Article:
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Factory, Fashion and Dream

Start Date October 2011
End Date 31 March 2012
Venue Eretz Israel Museum
Location Israel
Curator Monica Lavi, Eran Litvin

The story of the Ata textile factory mirrors the changes that took place in Israeli society from the 1930s to the 1980s. In these 50 years a dramatic change took place in the perception of work, employment and social responsibility in Israeli society and economy: from a society based on a worldview that drew its sources and inspiration from culture  and socialist working relations, which regarded the private and governmental employer as responsible for his or her employment, and the welfare and education of the employee, Israel became a state which had assimilated the capitalistic model of the American economist Milton Friedman and his students at the University of Chicago who raised the banner of privatization, freeing the economy of governmental supervision and making large cuts in welfare budgets. 

The history of the textile factory that was founded in Kfar Ata in 1934 by the Moller family, Jewish industrialists from Czechoslovakia, based on a perception that combined economic pragmatism, liberal Zionism and social enlightenment, serves as a litmus test which clearly reveals the economic, political and social changes that took place in Israeli society and the results of these changes in a brief and discrete period.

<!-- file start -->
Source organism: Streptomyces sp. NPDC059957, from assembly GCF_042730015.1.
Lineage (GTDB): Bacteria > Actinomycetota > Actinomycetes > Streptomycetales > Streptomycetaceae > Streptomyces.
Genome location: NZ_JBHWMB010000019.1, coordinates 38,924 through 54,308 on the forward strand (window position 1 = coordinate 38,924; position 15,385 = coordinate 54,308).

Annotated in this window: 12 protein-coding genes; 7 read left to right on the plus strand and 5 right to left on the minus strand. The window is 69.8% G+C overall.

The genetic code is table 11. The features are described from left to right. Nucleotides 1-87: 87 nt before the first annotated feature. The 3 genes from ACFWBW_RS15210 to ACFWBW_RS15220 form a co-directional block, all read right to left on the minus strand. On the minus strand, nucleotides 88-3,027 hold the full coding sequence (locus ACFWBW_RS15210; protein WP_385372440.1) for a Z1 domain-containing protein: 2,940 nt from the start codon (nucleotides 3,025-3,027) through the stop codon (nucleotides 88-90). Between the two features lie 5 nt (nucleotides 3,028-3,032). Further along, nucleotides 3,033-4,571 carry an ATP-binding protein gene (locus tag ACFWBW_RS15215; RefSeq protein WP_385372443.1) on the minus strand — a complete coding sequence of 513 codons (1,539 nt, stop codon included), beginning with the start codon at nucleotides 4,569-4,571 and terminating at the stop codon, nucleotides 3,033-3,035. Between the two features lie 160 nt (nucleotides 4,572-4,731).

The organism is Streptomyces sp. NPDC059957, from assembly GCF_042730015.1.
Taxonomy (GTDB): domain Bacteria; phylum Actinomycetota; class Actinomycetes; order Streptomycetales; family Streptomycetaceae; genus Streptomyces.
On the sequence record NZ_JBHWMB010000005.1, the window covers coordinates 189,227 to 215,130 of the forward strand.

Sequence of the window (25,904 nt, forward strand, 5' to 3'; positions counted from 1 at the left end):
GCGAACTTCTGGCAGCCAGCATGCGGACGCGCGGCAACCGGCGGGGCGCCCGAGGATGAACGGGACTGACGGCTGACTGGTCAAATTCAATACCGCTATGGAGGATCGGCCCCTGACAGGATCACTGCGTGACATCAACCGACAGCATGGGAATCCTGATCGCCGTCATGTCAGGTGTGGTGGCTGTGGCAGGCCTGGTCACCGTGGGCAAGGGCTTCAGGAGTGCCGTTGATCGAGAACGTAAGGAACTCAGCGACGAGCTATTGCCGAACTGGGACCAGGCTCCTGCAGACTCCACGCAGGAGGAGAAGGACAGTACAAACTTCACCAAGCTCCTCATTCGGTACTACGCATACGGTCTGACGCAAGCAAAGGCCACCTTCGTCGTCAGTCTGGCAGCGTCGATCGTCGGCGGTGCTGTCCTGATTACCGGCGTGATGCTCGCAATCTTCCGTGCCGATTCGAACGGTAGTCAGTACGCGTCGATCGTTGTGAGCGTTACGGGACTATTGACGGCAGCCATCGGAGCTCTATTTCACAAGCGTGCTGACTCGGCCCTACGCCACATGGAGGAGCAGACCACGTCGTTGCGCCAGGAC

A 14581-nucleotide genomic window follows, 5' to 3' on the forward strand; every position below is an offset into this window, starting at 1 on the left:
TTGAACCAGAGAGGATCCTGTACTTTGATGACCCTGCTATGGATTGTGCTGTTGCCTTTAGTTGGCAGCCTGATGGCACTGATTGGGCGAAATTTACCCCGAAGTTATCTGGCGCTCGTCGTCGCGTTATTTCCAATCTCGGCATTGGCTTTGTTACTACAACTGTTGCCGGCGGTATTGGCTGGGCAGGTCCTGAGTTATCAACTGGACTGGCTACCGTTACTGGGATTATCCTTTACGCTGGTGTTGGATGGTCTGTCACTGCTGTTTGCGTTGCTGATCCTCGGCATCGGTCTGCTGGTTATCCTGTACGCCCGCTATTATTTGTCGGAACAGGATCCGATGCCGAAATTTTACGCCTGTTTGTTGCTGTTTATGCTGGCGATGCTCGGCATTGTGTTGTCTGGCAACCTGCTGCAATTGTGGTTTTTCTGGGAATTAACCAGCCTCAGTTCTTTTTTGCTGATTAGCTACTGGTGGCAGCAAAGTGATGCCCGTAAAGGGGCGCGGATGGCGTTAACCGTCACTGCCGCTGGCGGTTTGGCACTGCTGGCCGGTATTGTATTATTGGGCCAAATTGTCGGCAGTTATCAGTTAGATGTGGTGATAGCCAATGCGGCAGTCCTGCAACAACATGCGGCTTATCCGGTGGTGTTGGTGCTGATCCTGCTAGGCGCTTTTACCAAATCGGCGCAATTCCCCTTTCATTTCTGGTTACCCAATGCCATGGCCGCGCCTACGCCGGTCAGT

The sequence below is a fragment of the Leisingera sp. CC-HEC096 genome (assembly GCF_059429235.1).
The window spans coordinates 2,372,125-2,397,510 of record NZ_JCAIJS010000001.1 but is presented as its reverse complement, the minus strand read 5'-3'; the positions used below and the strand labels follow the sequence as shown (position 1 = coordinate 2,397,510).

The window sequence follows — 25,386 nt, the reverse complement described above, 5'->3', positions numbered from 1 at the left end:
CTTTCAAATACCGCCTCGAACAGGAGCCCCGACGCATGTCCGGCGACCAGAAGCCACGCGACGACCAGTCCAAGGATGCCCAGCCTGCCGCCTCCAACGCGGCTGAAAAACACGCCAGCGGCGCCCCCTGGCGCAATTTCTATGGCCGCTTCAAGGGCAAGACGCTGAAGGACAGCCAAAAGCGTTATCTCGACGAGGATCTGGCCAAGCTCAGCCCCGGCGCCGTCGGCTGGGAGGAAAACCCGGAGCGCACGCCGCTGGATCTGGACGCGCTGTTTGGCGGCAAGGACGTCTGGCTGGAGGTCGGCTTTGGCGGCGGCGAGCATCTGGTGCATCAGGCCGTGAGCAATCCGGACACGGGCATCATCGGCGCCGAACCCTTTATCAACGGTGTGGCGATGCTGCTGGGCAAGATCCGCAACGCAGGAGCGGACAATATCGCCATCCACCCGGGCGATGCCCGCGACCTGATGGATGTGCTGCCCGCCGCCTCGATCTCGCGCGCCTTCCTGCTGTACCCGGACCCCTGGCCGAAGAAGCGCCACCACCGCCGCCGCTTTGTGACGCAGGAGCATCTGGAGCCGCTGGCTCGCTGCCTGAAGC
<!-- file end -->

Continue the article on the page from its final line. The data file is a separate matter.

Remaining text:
Even before radical changes took place in Israel’s economic and political structure, the happenings in the Ata factory concretized the three governing powers in Israeli economy: one comprised the industrialists, the second – the trade unions, and the third – the government. The story of the Ata factory is also the built-in suspense story between these three powers and the attempts, at times heroic and dramatic – to create equilibrium. In addition to the socioeconomic story, the history also relates the story of the factory and its products – fabric, clothing and domestic textile, the story of the appearnce of Israeli society and its sectoral division.  Israel’s workers and soldiers wore Ata clothing, as did members of youth movements, while urban and bourgeois Israelis preferred more stylish clothing. 

Ata rendered three symbols that are engraved on Israeli cultural memory: the pride in being a worker, the struggle of workers to retain to their workplace, and work clothes. The exhibit seeks to present these memories in a broad historical context, uncover the interconnection between these elements, and reconstruct a period never to return return in the history of the State of Israel.